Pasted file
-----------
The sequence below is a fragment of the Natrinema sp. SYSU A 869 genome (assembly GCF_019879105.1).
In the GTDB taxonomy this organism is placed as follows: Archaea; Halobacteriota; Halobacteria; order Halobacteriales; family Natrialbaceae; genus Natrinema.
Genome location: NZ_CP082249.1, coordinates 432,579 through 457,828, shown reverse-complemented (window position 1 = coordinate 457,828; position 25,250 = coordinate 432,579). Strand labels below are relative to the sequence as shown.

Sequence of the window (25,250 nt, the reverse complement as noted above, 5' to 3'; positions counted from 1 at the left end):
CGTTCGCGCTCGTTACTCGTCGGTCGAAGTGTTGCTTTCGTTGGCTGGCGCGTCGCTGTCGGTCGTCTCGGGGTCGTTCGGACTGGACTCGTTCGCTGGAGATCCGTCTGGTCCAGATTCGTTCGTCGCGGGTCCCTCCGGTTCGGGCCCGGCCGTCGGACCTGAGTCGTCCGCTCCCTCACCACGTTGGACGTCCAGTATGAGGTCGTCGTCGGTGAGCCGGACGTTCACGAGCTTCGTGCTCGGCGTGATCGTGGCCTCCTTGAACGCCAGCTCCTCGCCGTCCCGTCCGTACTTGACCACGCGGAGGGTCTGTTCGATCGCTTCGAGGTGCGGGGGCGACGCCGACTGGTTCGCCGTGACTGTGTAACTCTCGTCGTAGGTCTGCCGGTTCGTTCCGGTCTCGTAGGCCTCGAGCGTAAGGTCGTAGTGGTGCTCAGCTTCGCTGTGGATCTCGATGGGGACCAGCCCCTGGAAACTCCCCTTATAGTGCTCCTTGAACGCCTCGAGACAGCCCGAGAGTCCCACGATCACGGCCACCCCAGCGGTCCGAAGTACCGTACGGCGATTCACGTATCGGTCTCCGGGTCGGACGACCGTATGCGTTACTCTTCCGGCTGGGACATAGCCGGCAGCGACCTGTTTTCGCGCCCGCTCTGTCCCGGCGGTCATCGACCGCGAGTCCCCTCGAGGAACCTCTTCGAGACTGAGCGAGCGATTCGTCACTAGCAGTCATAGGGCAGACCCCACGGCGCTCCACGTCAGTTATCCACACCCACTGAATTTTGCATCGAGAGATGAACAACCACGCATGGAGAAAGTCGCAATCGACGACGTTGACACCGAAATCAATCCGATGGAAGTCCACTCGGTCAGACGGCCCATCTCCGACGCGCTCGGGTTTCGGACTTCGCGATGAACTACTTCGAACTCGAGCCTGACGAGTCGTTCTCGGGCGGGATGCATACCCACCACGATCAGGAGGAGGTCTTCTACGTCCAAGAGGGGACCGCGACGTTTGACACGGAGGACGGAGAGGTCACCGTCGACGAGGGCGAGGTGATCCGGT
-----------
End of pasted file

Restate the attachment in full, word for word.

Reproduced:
The sequence below is a fragment of the Natrinema sp. SYSU A 869 genome (assembly GCF_019879105.1).
In the GTDB taxonomy this organism is placed as follows: Archaea; Halobacteriota; Halobacteria; order Halobacteriales; family Natrialbaceae; genus Natrinema.
Genome location: NZ_CP082249.1, coordinates 432,579 through 457,828, shown reverse-complemented (window position 1 = coordinate 457,828; position 25,250 = coordinate 432,579). Strand labels below are relative to the sequence as shown.

Sequence of the window (25,250 nt, the reverse complement as noted above, 5' to 3'; positions counted from 1 at the left end):
CGTTCGCGCTCGTTACTCGTCGGTCGAAGTGTTGCTTTCGTTGGCTGGCGCGTCGCTGTCGGTCGTCTCGGGGTCGTTCGGACTGGACTCGTTCGCTGGAGATCCGTCTGGTCCAGATTCGTTCGTCGCGGGTCCCTCCGGTTCGGGCCCGGCCGTCGGACCTGAGTCGTCCGCTCCCTCACCACGTTGGACGTCCAGTATGAGGTCGTCGTCGGTGAGCCGGACGTTCACGAGCTTCGTGCTCGGCGTGATCGTGGCCTCCTTGAACGCCAGCTCCTCGCCGTCCCGTCCGTACTTGACCACGCGGAGGGTCTGTTCGATCGCTTCGAGGTGCGGGGGCGACGCCGACTGGTTCGCCGTGACTGTGTAACTCTCGTCGTAGGTCTGCCGGTTCGTTCCGGTCTCGTAGGCCTCGAGCGTAAGGTCGTAGTGGTGCTCAGCTTCGCTGTGGATCTCGATGGGGACCAGCCCCTGGAAACTCCCCTTATAGTGCTCCTTGAACGCCTCGAGACAGCCCGAGAGTCCCACGATCACGGCCACCCCAGCGGTCCGAAGTACCGTACGGCGATTCACGTATCGGTCTCCGGGTCGGACGACCGTATGCGTTACTCTTCCGGCTGGGACATAGCCGGCAGCGACCTGTTTTCGCGCCCGCTCTGTCCCGGCGGTCATCGACCGCGAGTCCCCTCGAGGAACCTCTTCGAGACTGAGCGAGCGATTCGTCACTAGCAGTCATAGGGCAGACCCCACGGCGCTCCACGTCAGTTATCCACACCCACTGAATTTTGCATCGAGAGATGAACAACCACGCATGGAGAAAGTCGCAATCGACGACGTTGACACCGAAATCAATCCGATGGAAGTCCACTCGGTCAGACGGCCCATCTCCGACGCGCTCGGGTTTCGGACTTCGCGATGAACTACTTCGAACTCGAGCCTGACGAGTCGTTCTCGGGCGGGATGCATACCCACCACGATCAGGAGGAGGTCTTCTACGTCCAAGAGGGGACCGCGACGTTTGACACGGAGGACGGAGAGGTCACCGTCGACGAGGGCGAGGTGATCCGGT